Friday, February 17, 2017

Pink Matter: Life, Lust, and Aliens

Frank Ocean debuted his Channel Orange Album in 2012. He titled the album as a reference to a neurological phenomenon called  grapheme-color synesthesia. This means a person's experience or sense is related to a color. Frank is referencing how he fell in love. The song “Pink Matter” takes a sadder, more laidback style with themes of sex and betrayal. Ocean experiences an internal strife and struggle between the meaning of life, love and sex, extraterrestrial life, and gender.

In the very beginning of the song Frank describes the philosophy of “mind body problem”.  He is trying to figure out the relationship between the brain and consciousness. Frank is raising the question of whether the brain is merely matter, or is the mind something more?

What do you think my brain is made for
Is it just a container for the mind
This great grey matter

Throughout the song Frank refers to a “Sensei”. The sensei represents Frank’s internal consciousness as well as his own battles between lust, sex, and love. A sensei is a teacher, often a wise one. In this line Frank is conversing with the sensei and raising questions.

Sensei replied what is your woman
Is she just a container for the child

Frank is being questioned about how he views the purpose of women. He does not know if he simply views women as containers for holding children and giving birth. Frank is reluctant to say whether he values women for their minds or just for their bodies. This is relevant in a society that seems to only value women for their bodies, and it is obviously affecting Frank himself. Frank’s sensei is helping him open up to ideas about gender as well as acceptance. Next, Frank jumps to the questioning of extraterrestrial life.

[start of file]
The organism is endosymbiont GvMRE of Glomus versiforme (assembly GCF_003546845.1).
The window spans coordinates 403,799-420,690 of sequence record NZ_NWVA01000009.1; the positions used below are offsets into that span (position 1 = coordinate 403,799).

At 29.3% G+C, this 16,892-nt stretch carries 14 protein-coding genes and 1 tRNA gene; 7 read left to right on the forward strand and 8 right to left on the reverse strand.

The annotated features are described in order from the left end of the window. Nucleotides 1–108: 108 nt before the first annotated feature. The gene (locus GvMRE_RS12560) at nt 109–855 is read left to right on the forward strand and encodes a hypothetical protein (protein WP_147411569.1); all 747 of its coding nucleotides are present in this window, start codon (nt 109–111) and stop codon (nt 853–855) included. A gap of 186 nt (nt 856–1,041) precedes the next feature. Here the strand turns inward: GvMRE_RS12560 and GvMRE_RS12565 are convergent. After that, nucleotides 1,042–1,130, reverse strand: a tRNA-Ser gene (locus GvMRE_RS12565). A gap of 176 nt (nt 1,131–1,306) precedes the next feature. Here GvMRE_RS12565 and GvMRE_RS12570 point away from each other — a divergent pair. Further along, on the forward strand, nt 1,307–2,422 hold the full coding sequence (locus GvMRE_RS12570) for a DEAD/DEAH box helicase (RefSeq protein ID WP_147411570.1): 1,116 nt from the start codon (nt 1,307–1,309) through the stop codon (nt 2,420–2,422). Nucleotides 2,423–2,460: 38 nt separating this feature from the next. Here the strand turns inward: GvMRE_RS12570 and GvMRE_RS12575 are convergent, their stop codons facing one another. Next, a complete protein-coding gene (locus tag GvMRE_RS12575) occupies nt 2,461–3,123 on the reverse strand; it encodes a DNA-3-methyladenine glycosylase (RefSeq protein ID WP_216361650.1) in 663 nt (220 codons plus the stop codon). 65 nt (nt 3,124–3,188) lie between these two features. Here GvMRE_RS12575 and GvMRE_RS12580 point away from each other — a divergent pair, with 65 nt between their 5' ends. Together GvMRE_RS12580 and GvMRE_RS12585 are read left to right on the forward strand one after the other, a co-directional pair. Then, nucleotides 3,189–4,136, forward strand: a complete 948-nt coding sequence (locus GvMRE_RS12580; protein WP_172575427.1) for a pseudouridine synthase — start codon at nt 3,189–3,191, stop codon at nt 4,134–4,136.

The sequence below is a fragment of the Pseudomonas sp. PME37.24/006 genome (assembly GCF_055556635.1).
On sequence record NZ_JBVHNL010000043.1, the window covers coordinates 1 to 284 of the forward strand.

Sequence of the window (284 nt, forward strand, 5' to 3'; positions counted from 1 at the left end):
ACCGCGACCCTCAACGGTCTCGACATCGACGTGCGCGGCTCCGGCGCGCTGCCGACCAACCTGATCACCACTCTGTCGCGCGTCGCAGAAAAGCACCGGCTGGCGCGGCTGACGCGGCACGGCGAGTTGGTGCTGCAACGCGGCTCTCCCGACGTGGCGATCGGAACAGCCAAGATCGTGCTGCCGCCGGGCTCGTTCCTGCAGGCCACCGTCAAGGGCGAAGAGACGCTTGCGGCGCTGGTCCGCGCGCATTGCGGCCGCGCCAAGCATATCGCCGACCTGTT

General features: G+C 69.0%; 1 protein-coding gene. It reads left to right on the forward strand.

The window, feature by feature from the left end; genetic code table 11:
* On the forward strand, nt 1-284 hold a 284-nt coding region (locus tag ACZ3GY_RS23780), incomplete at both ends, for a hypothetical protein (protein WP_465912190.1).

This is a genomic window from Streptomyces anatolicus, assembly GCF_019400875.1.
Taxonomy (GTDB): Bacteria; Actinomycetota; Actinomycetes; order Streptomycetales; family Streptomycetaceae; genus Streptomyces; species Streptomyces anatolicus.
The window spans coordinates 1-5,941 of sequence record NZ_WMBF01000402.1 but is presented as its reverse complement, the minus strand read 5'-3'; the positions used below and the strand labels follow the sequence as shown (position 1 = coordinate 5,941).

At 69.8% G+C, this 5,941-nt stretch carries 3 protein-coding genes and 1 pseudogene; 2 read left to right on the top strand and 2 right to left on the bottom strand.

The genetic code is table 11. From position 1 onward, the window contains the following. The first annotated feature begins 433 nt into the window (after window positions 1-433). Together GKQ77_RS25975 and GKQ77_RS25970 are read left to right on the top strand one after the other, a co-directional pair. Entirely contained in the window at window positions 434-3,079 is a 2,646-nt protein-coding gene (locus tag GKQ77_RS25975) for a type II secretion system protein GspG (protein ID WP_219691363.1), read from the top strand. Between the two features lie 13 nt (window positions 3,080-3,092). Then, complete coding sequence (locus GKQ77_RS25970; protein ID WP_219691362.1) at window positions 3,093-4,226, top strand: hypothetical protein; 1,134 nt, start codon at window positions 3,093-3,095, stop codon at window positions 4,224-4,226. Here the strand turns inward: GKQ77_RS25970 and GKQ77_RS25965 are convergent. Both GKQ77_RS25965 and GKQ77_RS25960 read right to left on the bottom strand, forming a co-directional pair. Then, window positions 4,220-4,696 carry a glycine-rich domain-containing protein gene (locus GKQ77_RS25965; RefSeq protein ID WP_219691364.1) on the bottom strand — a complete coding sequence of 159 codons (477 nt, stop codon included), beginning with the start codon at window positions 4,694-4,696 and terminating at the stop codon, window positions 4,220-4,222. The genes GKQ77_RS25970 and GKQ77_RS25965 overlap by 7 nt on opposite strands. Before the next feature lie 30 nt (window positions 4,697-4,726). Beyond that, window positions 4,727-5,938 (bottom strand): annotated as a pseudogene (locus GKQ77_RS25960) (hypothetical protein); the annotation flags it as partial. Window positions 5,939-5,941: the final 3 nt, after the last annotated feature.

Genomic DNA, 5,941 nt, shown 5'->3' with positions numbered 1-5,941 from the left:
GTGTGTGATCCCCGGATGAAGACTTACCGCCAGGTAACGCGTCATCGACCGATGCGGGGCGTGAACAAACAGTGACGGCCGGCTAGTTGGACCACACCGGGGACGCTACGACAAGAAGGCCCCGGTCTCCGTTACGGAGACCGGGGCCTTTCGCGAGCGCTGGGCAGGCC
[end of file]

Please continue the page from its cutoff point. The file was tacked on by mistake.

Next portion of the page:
What if the sky and the stars are for show
And the aliens are watching live

Frank is questioning the idea that human beings are small compared to the grand scheme of the universe.  By using the words “what if” it allows the audience to be detached from their own perspective and take a look at the larger scheme of things. If Frank does believe there are aliens, it makes the problems of his own life a little less severe and insignificant. This ideology is a common experience for everyone. As long as humans have the consciousness they will begin to question the meaning of things and the relativity of themselves as a whole.

Towards the end of the song, Frank also brings in his own questioning of sexuality. In July of 2012, shortly after the release of the Channel Orange album, Frank opened up about how he is bisexual. This was a shock to many in the hip hop industry and caused backlash to Frank himself.

Grey matter
Blue used to be my favorite color
Now I ain't got no choice
Blue matter

By starting with the line “Grey matter” and ending the verse with “Blue matter” Frank is showing his own transition to a new way of thinking. Instead of being stuck in his own grey matter and jumble of senselessness and confusion, he turns to one that is more himself. When he says he has “no choice” it could be that he cannot choose his own sexuality and refuses to hide it anymore. The blue could also be about how Frank is stuck in his gender. Society is telling him that he is a man, and that he is “blue”. Frank feels trapped in these fixed molds but has no choice but to conform. There are other songs in the album speculated to be about his struggles with his sexualty including one titled “Forrest Gump”.

Overall the common themes and questioned Frank shares are a common experience for everyone. As people age throughout their lives, these age old questions about life and love appear. This song is especially relevant in a society that is so obsessed with stereotyping and celebrity culture. This song forces the audience to go through Frank’s own internal strife as well as your own.

1 comment:

  1. I like how you touched upon all of the meanings of the song and tied them all together at the end. The song does truly sound like a poem. Nice detailed analysis.